LOS ANGELES, June 9, 2017 /PRNewswire/ -- The fourth annual Arab Fashion Week at The Meydan Hotel in Dubai ended on May 20 but the lessons learned by retailers will endure indefinitely.
"Women's clothing in the Middle East is changing," noted Eason Wu, the Product Purchasing Supervisor for ZAFUL (www.zaful.com), an Asian online fashion retailer. "Although most women still wear an abaya and hijab, the preferred colors are more striking and the styles are more fashionable. In addition, under their abaya and hijabs, there is a growing fashion world. Designers for this market are realizing that it's OK to show some feminine personality.
"That why we were there. We're looking for fashion elements that will enable us to serve this market."
Middle East style
This year's event featured a greater emphasis on Middle East style, including fashionable made-to-measure clothes for women as well as men. In some ways, it was comparable to Paris and Milan fashion weeks.
For example, designer ILse Jara showcased a line that included bean sand color, red, dark green and other favorite shades of the Middle East, splicing flower patterns with the metallic texture of the fabric.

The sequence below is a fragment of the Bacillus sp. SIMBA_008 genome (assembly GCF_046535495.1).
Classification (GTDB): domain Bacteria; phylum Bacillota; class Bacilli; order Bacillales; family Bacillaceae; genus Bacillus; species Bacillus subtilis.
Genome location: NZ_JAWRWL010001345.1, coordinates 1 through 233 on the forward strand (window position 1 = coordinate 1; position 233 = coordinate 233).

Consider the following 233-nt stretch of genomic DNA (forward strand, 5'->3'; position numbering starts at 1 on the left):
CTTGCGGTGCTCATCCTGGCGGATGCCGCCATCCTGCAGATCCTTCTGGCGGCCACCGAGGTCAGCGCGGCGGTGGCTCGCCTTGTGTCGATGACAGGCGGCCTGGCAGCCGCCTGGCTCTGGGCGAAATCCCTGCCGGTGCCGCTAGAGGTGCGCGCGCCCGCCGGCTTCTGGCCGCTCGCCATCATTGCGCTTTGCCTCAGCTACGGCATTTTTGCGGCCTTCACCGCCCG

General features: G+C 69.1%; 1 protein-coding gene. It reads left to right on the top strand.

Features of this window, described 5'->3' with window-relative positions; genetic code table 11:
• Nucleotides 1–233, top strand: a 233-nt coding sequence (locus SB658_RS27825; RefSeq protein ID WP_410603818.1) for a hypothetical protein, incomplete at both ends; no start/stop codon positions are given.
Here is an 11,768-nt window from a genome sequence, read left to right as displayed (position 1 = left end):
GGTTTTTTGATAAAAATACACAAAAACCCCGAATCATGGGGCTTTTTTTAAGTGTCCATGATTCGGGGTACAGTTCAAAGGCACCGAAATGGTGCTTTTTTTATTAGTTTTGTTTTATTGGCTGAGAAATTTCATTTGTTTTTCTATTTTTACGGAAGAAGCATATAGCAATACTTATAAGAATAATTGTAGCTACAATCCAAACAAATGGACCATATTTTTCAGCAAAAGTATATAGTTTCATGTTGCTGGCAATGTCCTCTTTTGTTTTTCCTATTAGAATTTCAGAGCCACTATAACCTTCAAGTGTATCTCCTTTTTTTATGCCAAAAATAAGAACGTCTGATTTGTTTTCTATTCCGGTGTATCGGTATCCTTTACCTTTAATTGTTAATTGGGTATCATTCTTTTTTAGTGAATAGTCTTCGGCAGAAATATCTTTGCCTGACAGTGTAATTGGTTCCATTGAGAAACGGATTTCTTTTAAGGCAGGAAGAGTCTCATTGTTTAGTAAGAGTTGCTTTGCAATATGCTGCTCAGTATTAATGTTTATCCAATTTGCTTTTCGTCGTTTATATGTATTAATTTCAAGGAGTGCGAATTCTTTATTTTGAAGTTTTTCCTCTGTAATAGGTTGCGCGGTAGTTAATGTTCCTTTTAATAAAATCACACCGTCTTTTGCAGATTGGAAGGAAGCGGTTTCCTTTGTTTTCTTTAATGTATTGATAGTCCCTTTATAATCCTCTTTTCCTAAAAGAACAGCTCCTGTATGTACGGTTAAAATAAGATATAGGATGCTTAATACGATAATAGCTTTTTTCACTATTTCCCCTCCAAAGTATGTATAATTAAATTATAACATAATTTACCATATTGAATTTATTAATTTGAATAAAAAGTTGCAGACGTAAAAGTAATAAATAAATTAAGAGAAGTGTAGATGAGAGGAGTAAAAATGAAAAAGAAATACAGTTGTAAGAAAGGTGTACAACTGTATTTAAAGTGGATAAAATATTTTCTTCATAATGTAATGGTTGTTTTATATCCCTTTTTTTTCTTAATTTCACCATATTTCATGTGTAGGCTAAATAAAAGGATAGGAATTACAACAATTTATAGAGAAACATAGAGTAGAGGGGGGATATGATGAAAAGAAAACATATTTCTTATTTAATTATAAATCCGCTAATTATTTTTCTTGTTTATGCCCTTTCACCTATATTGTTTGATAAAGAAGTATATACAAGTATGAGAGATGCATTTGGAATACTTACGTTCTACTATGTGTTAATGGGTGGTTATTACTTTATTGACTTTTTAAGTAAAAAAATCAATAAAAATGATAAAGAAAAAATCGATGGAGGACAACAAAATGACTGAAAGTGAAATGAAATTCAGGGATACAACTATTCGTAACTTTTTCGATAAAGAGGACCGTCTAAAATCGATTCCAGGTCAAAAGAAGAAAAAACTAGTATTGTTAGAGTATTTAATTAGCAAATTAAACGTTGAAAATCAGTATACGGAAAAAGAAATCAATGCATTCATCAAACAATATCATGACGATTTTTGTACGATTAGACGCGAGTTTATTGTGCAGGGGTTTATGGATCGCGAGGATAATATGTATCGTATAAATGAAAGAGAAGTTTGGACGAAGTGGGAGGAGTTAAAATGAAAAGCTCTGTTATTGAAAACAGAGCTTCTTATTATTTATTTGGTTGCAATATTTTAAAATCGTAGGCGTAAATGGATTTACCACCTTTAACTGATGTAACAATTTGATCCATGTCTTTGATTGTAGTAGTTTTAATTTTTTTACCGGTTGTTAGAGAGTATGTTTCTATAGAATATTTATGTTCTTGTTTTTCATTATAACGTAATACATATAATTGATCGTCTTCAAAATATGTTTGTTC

Fashions are slowly changing
Although most Middle Eastern women still prefer long dresses - those styles dominated the catwalks - midi- and mini-dresses are starting to make an impact with this audience.
Eckett Couture, a local online fashion outlet, showcased a special abaya brand, using soft fabric, adding lace, hand embroidery and other elements to black and nude colors. The effect was an elegant, full-length dress that highlighted the charm of the female body without sacrificing the Middle East heritage.
"While the cultural impacts of traditional dress are hard to let go, Middle Eastern women's dress is slowly beginning to become liberated," said Eason. "The first step is to design a dress that shows a woman's physical characteristics. Women can wear the hijab and abaya, and still be fashionable."
Aiisha Ramadan showcased its latest resort collection, L'Azure, displaying eight different styles of swimwear with models. They represented women from different walks of life.
Showcasing a variety of bathing suits and burkinis, this collection draws inspiration from the ocean, depicting deep hues of blue and red, representing the mystery and magic of life under the sea.
"The swimsuit has always been a big seller for ZAFUL," said Eason, "so it's important to find out as much as we can about the preferences in the Middle Eastern market. Our swimsuits are young and stylish but that might not be a good fit in this area. We learned a great deal about what might work better by seeing the Aiisha Ramadan collection.
"We do know that bathing suits are more popular than bikinis in the Middle East and that solid colors style are favored. So we'll continue to research this market. Arab Fashion Week gave us a lot of good information but it's just a start."
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